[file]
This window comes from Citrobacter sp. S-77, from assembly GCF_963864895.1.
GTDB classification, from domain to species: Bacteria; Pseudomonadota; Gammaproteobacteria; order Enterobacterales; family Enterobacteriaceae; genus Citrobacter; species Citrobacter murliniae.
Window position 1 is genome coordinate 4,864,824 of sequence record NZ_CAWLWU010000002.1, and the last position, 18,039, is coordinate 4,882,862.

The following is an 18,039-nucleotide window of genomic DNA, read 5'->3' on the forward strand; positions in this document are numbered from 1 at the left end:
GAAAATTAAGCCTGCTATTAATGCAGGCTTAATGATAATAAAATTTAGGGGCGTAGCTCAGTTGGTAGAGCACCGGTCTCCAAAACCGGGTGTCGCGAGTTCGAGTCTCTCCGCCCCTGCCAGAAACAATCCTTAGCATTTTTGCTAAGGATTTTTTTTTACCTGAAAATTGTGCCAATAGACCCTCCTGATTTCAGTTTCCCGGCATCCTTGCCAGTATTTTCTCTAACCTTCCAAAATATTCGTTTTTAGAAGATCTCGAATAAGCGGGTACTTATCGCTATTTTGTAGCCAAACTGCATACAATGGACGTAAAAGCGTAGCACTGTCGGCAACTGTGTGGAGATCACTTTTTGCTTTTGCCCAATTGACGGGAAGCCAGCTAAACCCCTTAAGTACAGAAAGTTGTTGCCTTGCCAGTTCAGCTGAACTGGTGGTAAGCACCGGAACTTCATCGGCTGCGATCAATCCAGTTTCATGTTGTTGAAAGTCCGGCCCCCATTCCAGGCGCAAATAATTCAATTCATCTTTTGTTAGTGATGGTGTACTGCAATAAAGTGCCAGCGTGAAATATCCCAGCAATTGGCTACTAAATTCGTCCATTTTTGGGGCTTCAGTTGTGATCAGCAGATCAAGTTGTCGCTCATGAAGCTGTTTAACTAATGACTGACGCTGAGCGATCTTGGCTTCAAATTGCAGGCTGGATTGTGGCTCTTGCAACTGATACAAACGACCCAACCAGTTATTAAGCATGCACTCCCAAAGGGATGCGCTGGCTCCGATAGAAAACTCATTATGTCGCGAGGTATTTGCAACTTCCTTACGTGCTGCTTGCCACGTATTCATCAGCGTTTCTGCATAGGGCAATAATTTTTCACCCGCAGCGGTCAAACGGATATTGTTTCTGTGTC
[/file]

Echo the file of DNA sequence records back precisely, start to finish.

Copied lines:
This window comes from Citrobacter sp. S-77, from assembly GCF_963864895.1.
GTDB classification, from domain to species: Bacteria; Pseudomonadota; Gammaproteobacteria; order Enterobacterales; family Enterobacteriaceae; genus Citrobacter; species Citrobacter murliniae.
Window position 1 is genome coordinate 4,864,824 of sequence record NZ_CAWLWU010000002.1, and the last position, 18,039, is coordinate 4,882,862.

The following is an 18,039-nucleotide window of genomic DNA, read 5'->3' on the forward strand; positions in this document are numbered from 1 at the left end:
GAAAATTAAGCCTGCTATTAATGCAGGCTTAATGATAATAAAATTTAGGGGCGTAGCTCAGTTGGTAGAGCACCGGTCTCCAAAACCGGGTGTCGCGAGTTCGAGTCTCTCCGCCCCTGCCAGAAACAATCCTTAGCATTTTTGCTAAGGATTTTTTTTTACCTGAAAATTGTGCCAATAGACCCTCCTGATTTCAGTTTCCCGGCATCCTTGCCAGTATTTTCTCTAACCTTCCAAAATATTCGTTTTTAGAAGATCTCGAATAAGCGGGTACTTATCGCTATTTTGTAGCCAAACTGCATACAATGGACGTAAAAGCGTAGCACTGTCGGCAACTGTGTGGAGATCACTTTTTGCTTTTGCCCAATTGACGGGAAGCCAGCTAAACCCCTTAAGTACAGAAAGTTGTTGCCTTGCCAGTTCAGCTGAACTGGTGGTAAGCACCGGAACTTCATCGGCTGCGATCAATCCAGTTTCATGTTGTTGAAAGTCCGGCCCCCATTCCAGGCGCAAATAATTCAATTCATCTTTTGTTAGTGATGGTGTACTGCAATAAAGTGCCAGCGTGAAATATCCCAGCAATTGGCTACTAAATTCGTCCATTTTTGGGGCTTCAGTTGTGATCAGCAGATCAAGTTGTCGCTCATGAAGCTGTTTAACTAATGACTGACGCTGAGCGATCTTGGCTTCAAATTGCAGGCTGGATTGTGGCTCTTGCAACTGATACAAACGACCCAACCAGTTATTAAGCATGCACTCCCAAAGGGATGCGCTGGCTCCGATAGAAAACTCATTATGTCGCGAGGTATTTGCAACTTCCTTACGTGCTGCTTGCCACGTATTCATCAGCGTTTCTGCATAGGGCAATAATTTTTCACCCGCAGCGGTCAAACGGATATTGTTTCTGTGTC